Donovan Solano pulled up outside Miami International Airport on Monday night and waited. The Miami Marlins infielder had just finished the eighth full day of his major league career and here he was to pick up his brother, Jhonatan, whom the Washington Nationals had summoned for his first shot in the majors.
It won't be until Tuesday or Wednesday, but at some point this week, Ross Detwiler will take the walk from the Washington Nationals' dugout to their bullpen. After nine starts, six exceptional and three mediocre, Detwiler's current stay in the starting rotation is over.
The difference between the Philadelphia Phillies and the Washington Nationals since baseball returned to D.C. has been easy to spot and vast. Losing 30 more games than you win against your rival to the northeast will do that. And the Nationals spent the first few years of their existence playing doormat to the perennial National League East champions.
The moment the ball hit his bat, Wilson Ramos knew. He flung his arms out, dropped his bat and lifted his hands above his head. He held the pose all the way to first base, as his teammates poured out of the Washington Nationals' dugout, the clock inching toward 11 p.m., and the raucous Nationals Park crowd showering them with adulation.
Gio Gonzalez walked into the dugout at Petco Park Tuesday night, six more scoreless innings in the books for the left-hander, and knew his night was likely over. With the Washington Nationals scraping for every run they can get these days and the San Diego Padres doing the same, he knew his upcoming spot in the order would likely go to someone else.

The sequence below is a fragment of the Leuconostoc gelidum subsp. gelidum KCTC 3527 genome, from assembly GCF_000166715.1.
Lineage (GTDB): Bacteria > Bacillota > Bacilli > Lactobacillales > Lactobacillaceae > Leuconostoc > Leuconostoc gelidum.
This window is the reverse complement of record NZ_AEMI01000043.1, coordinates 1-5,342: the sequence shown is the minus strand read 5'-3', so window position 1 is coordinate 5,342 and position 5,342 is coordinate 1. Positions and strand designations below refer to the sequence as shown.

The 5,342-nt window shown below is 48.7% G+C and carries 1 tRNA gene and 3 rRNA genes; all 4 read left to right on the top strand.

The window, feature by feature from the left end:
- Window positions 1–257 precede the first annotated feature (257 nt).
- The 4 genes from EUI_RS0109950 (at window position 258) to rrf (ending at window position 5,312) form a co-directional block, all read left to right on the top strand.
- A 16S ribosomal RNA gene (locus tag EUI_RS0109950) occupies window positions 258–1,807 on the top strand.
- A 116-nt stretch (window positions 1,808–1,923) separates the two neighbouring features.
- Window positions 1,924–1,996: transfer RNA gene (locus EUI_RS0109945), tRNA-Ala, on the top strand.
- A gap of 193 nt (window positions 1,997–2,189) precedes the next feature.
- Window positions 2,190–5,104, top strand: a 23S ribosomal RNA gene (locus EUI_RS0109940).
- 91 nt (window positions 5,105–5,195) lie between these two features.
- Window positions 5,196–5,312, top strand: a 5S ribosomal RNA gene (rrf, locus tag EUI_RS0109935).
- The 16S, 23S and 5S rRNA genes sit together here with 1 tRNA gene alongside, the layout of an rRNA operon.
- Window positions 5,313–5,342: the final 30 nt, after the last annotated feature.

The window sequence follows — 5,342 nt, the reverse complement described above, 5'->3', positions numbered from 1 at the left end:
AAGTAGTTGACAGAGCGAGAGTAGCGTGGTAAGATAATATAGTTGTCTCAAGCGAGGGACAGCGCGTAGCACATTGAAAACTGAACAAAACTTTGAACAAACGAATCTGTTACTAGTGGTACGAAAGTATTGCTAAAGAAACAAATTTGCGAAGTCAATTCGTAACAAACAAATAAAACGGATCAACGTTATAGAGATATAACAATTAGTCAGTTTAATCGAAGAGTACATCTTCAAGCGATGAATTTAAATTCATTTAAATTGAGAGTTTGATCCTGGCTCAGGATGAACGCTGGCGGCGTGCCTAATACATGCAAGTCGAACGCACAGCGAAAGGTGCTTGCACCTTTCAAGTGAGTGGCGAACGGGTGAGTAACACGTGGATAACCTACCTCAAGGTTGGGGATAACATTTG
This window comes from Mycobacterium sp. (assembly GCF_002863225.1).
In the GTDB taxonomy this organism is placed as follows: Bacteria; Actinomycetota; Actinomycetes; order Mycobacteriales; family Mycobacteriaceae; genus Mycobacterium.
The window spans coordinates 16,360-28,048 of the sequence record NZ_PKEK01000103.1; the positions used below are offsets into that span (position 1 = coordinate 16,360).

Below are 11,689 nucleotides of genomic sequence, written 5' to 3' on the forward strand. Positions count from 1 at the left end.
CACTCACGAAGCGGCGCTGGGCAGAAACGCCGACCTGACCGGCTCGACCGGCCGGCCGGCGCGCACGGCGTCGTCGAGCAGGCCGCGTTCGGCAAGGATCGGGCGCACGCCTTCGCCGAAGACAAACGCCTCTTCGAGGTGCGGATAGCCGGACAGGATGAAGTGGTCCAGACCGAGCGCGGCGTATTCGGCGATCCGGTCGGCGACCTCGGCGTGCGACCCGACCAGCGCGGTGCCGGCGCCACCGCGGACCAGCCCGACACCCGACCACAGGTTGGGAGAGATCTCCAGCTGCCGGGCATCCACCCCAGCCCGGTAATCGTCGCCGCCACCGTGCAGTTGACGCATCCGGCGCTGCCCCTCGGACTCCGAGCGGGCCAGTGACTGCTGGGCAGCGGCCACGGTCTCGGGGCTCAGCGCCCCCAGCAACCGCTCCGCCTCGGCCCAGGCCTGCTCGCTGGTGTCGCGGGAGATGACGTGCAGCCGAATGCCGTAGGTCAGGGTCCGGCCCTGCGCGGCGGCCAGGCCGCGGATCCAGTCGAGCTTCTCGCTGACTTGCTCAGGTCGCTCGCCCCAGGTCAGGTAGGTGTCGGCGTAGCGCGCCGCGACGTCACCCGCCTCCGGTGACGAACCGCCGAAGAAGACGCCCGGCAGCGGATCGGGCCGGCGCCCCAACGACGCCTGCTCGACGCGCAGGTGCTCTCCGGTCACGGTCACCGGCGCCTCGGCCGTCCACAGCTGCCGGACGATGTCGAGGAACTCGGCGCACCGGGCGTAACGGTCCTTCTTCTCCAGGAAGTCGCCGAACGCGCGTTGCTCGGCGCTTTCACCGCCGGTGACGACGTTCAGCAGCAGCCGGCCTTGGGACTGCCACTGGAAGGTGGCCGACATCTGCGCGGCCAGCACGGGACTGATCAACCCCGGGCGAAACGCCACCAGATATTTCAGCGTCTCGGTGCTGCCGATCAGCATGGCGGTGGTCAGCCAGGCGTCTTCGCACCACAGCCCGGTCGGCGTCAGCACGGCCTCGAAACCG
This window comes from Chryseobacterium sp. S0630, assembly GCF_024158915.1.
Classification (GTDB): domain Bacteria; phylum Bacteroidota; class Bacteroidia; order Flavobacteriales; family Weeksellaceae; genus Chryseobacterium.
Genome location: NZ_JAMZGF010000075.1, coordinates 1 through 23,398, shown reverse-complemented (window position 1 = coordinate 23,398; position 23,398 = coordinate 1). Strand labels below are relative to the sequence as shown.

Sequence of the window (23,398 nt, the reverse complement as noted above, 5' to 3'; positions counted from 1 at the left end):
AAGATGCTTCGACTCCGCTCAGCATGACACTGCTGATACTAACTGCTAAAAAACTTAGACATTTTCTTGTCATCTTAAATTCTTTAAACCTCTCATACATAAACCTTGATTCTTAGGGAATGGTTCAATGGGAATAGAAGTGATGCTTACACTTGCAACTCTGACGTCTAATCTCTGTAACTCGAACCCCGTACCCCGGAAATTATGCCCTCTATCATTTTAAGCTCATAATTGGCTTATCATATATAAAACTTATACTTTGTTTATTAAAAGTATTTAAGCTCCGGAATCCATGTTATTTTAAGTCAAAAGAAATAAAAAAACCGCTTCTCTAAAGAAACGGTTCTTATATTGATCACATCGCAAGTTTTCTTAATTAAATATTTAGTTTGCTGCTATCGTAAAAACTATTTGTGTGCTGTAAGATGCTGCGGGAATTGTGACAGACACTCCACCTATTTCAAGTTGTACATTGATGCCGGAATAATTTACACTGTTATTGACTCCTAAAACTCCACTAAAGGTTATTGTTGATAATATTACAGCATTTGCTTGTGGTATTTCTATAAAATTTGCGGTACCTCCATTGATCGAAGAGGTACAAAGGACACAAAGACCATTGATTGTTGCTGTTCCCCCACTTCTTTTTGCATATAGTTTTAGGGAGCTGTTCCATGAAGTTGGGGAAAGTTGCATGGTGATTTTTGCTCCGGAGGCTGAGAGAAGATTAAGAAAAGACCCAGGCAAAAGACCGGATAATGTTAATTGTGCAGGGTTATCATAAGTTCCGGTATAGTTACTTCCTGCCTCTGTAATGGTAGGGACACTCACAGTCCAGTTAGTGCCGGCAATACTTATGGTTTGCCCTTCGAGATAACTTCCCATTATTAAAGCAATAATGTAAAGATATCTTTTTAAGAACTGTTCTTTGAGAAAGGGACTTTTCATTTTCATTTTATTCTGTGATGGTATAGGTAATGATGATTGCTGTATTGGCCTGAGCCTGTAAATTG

The first time he did it, Chad Tracy was a good story. A journeyman infielder who'd traveled halfway around the world and back to keep his career alive. He was one of the final players to earn a place on the Washington Nationals' 25-man roster, on the second-to-last day of spring training.
For seven innings Thursday afternoon, the worst fears of the Washington Nationals were realized. Opening Day, their ace Stephen Strasburg on the mound and one hit on the board.
The outcome of the game — and we'll get to that in a moment — seemed almost incidental Thursday for the Washington Nationals. Of much greater import was the performance of Stephen Strasburg, who was starting the first of what the club is hoping will be a career full of season openers. Did Strasburg look like Strasburg?
Taking a look at the roster the Nationals will break the 2012 season with.